Written by Denise Deby.

Crocus Family by Mike Gifford on Flickr https://www.flickr.com/photos/mgifford/2429513347/ Creative Commons Attribution-ShareAlike 2.0

Crocus Family by Mike Gifford on Flickr https://www.flickr.com/photos/mgifford/2429513347/ Creative Commons Attribution-ShareAlike 2.0

Earth Day has become many things: a day of celebration, a series of global events, a marketing ploy, a call for individuals to take action.

Back in 1970, the original Earth Day saw millions of people standing up to demand attention to the environment. Those initial demonstrations are credited with prompting stronger environmental legislation and helping launch the environmental movement.

To get back to that original spirit of individuals coming together to make public, private and community action happen, I’m proposing a few things that people can do for Earth Day, or any day:

1. Sign up for a Community-Supported Agriculture share—get to know your farmer, eat more healthy, locally-grown food and support a sustainable food system.

2. Ask your city councillor to do more to support alternative transportation and green buildings.

3. Register for the David Suzuki Foundation’s 30×30 Nature Challenge and spend 30 minutes a day outside in nature for 30 days in May.

4. Invest in renewable energy, for example through the Ottawa Renewable Energy Co-op, or sign up with Bullfrog Power.

5. Become a member of Just Food, which is actively creating a just and sustainable local food system in Ottawa and sharing information on food-related initiatives in town.

6. Sign Ecology Ottawa’s petition asking elected officials to say no to the Energy East pipeline that would carry tar sands bitumen through Ottawa.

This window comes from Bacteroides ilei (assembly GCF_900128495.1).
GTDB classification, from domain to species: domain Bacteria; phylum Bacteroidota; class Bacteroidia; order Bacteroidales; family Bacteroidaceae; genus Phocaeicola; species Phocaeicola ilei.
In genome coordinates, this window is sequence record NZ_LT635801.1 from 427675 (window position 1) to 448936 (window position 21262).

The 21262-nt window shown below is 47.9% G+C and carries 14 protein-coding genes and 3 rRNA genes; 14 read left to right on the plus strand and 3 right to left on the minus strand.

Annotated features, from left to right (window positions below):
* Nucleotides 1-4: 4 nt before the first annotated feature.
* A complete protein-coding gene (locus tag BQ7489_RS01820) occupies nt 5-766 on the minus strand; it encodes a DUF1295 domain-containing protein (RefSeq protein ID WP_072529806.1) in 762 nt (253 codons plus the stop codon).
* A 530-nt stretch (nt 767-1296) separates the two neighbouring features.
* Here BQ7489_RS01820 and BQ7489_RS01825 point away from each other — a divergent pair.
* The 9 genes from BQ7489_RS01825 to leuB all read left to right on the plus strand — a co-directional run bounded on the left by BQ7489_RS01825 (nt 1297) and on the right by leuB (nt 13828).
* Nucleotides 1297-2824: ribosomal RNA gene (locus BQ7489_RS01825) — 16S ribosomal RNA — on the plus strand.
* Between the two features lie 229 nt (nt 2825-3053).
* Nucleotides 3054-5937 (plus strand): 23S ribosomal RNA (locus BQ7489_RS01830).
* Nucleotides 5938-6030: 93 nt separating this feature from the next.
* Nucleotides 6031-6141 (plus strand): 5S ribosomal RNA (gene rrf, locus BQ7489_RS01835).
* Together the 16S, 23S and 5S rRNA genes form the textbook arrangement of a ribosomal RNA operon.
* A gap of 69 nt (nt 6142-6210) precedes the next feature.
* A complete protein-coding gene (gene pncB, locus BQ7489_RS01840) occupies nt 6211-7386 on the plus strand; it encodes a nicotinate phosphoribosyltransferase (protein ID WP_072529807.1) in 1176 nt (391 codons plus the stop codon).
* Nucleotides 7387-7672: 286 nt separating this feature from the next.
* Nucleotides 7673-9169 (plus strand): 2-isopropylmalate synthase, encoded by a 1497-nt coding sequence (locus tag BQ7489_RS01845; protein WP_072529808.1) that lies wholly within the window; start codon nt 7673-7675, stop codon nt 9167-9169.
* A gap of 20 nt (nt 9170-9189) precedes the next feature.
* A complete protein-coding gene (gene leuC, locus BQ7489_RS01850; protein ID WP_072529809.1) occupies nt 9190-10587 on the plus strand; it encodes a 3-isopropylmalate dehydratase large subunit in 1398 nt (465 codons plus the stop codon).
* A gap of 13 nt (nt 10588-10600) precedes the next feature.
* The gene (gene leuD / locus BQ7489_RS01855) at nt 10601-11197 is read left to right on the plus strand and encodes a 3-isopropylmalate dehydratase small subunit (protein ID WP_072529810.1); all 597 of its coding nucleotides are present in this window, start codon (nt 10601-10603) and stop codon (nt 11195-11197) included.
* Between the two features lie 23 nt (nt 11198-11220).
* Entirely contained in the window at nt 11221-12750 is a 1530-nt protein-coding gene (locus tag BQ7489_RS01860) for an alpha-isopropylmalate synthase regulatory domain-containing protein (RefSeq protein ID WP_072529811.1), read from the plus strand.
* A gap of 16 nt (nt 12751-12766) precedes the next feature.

7. Help MiningWatch Canada celebrate its fifteenth anniversary of supporting communities around the world whose homes and environments are affected by mining, by purchasing “Solidarity Shares.”

8. Write your MP and tell them you want stronger environmental legislation and investment in scientific research.

There’s lots more that needs to be done, so please share your suggestions in the comments.

 

Written by Denise Deby.

North American Porcupine, sleeping in tree, Ottawa, Ontario photo by D. Gordon E. Robertson http://en.wikipedia.org/wiki/File:North_American_Porcupine,_sleeping_in_tree.jpg on Wikimedia Creative Commons Attribution-Share Alike 3.0 Unported

North American Porcupine, sleeping in tree, Ottawa, Ontario photo by D. Gordon E. Robertson http://en.wikipedia.org/wiki/File:North_American_Porcupine,_sleeping_in_tree.jpg on Wikimedia Creative Commons Attribution-Share Alike 3.0 Unported

“You have to give animals their space.”

My family often uses those words when we encounter wildlife while camping, hiking or even in our backyard. They’re wonderful words, because they convey a relationship with animals that’s based on respect, without creating unnecessary fears.

The words come from Chris and Martin Kratt, also known as the Kratt Brothers. When my kids were young, we watched the Kratts’ energetic and informative TV show, Zoboomafoo, which introduced preschoolers to wild animals and their habitats. The Kratts have gone on to create Be The Creature, Kratt’s Creatures and Wild Kratts—all on the theme of helping people understand and appreciate animals and nature.

I’m excited to see that Martin Kratt and Chris Kratt are headlining this year’s Kidsfest in Ottawa, appearing on Saturday, April 5 at 2:30 p.m. to talk about their Amazon adventures and answer questions. It’s a great opportunity to learn from and share in their enthusiasm.